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May’s Cottonwood Snow: A Blanket of Hope Amidst the Pain of Loss

The fifth anniversary of my daughter’s death approaches, and despite the warm May sunshine, I feel a chill in my bones. What appears to be snow covers the ground, but […]

May's Cottonwood Snow

The fifth anniversary of my daughter’s death approaches, and despite the warm May sunshine, I feel a chill in my bones. What appears to be snow covers the ground, but it’s cottonwood fluff. This is the time of year when cottonwood trees release their seeds into the air to be carried off by the wind. As the fuzzy, white seeds litter the ground, my mind drifts back to the day after Emily’s death. My living room was suddenly filled with people coming and going. I cannot recall everyone who was there because of my shock, and my attention was fixated on the scene outside my patio window. The cottonwood snow was thicker than I had ever seen before. Michael, my friend, followed my gaze. “It’s like a snow globe out there,” he exclaimed. “I’ve never witnessed anything like it.” Every year around May 16th, the cottonwood snow falls, but never quite like it did in May of 2018.

“Cottonwood Snow” that falls each May

Was it a sign from the heavens or from my girl? I will never know. But now, when I see the cottonwood fluff piling up, I am immediately transported back to those first few hours and days following Emily’s death—the agony and the sense of being lost, adrift on a boat in a sea of confusion without a compass or oar. How would I find my way back to the shore of life and those who stood by my side? I’m not entirely sure how I managed to avoid sinking into the pit of despair, or at least staying there permanently. Instead, I strive to commemorate my daughter’s life and art as I heal.

Five years later, my focus is not on what I have lost, but on what I must do to save others. Though my heart may have been torn apart, through my brokenness, I have discovered a gentleness that endures. It has been said that those who are most broken on the inside are the ones most willing to help others, and there is nothing more human than empathizing with someone else’s pain.

Recently, I met two mothers who lost their sons to fentanyl poisoning just a few months apart in a small Minnesota town. I wish my own pain could have shielded them from theirs. Unfortunately, I have learned that it doesn’t work that way. Their journey toward healing and reclaiming their lives won’t resemble mine exactly, but at least I can provide them with a beacon of light on the broken road they now traverse. We must honor our children’s lives as we fiercely fight for those who are still with us.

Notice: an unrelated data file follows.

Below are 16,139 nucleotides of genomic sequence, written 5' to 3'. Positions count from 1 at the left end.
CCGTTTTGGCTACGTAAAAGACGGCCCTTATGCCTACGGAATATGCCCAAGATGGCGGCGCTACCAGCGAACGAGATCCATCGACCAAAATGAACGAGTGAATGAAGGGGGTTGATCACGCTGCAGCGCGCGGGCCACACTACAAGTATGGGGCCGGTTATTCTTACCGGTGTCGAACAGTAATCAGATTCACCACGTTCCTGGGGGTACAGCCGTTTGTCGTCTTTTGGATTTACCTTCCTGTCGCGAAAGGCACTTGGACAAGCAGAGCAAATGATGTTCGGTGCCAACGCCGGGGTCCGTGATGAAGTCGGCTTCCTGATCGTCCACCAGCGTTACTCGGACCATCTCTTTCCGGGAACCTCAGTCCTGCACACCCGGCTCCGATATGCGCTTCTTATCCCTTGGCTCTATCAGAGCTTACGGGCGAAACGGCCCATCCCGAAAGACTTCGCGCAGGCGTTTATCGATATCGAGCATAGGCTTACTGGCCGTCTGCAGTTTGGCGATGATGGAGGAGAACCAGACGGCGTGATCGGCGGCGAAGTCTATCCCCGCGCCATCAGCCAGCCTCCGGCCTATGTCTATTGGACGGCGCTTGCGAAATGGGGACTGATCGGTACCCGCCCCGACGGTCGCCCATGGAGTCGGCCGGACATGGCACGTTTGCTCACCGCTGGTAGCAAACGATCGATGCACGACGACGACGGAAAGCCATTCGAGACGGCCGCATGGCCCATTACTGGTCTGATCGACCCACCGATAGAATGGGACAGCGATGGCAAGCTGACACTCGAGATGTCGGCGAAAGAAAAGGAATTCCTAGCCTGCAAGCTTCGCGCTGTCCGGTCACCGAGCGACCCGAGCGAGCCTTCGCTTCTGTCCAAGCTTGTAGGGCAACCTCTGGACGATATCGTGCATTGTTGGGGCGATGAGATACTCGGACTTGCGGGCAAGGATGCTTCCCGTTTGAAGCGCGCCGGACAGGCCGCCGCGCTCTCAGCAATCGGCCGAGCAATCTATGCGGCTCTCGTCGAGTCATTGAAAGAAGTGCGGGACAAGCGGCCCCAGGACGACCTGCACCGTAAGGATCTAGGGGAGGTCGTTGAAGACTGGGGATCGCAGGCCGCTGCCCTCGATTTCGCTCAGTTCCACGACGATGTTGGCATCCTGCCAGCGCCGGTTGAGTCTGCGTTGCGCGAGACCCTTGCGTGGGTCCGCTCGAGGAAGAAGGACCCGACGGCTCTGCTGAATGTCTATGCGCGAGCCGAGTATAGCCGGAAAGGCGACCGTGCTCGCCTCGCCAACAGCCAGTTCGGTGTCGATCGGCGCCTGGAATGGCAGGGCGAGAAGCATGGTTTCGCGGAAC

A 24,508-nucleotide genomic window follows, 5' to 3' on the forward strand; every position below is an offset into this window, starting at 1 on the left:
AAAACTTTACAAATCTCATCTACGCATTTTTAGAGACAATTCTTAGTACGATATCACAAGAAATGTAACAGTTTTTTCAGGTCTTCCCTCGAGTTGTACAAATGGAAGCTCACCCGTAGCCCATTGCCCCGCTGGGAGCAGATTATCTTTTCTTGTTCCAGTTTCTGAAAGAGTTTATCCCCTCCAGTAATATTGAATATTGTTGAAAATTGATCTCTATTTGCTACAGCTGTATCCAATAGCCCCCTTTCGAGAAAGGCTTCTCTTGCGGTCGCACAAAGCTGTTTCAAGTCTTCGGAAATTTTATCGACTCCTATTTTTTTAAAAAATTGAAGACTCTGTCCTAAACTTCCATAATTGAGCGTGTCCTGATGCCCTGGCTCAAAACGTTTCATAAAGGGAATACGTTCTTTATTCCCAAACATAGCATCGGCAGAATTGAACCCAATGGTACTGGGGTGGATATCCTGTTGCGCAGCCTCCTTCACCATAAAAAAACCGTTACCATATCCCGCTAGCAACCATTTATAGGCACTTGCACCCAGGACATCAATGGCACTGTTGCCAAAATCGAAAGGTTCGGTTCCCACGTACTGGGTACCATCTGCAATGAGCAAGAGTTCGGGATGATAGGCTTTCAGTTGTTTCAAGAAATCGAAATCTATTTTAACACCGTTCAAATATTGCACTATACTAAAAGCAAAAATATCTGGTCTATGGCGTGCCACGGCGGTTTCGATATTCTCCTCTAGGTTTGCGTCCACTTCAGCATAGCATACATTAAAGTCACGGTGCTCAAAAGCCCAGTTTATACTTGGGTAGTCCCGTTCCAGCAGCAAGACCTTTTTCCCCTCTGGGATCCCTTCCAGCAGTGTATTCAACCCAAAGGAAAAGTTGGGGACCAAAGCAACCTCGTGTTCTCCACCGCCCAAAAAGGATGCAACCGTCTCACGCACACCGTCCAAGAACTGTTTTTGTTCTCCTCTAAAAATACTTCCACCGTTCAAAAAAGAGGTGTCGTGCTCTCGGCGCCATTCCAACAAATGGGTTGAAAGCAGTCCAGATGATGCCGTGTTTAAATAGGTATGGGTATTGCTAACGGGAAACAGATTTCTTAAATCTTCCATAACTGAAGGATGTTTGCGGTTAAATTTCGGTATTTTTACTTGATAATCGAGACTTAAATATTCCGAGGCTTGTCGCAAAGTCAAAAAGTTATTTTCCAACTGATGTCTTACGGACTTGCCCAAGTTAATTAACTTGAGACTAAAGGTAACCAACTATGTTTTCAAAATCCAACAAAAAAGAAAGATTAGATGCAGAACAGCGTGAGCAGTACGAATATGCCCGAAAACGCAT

Two young men died of fentanyl poisoning in Pipestone, MN

In this journey of grief and healing, I’ve come to realize that the pain of losing a child never truly dissipates. It becomes a part of who we are, etched into our souls. Yet, within the depths of our brokenness, we find strength, compassion, and an unwavering determination to make a difference.

As the cottonwood fluff continues to fall year after year, I am reminded of the fragility of life and the interconnectedness of our experiences. While I cannot change the past or undo the pain, I can extend a hand to those who walk a similar path, offering them solace, understanding, and the warmth of companionship.

So, as I mark this solemn milestone, I choose to honor my daughter’s memory not only by cherishing the life she lived but by channeling my grief into a force for good. With every step forward, I carry the torch of hope, illuminating the shattered roads of others who have been touched by loss.

May the cottonwood fluff serve as a poignant reminder that amidst the deepest despair, there is resilience, love, and the relentless pursuit of healing. Together, let us navigate this broken world, hand in hand, and create a future where no parent has to bear the pain we have endured.

Faith, Hope & Courage,


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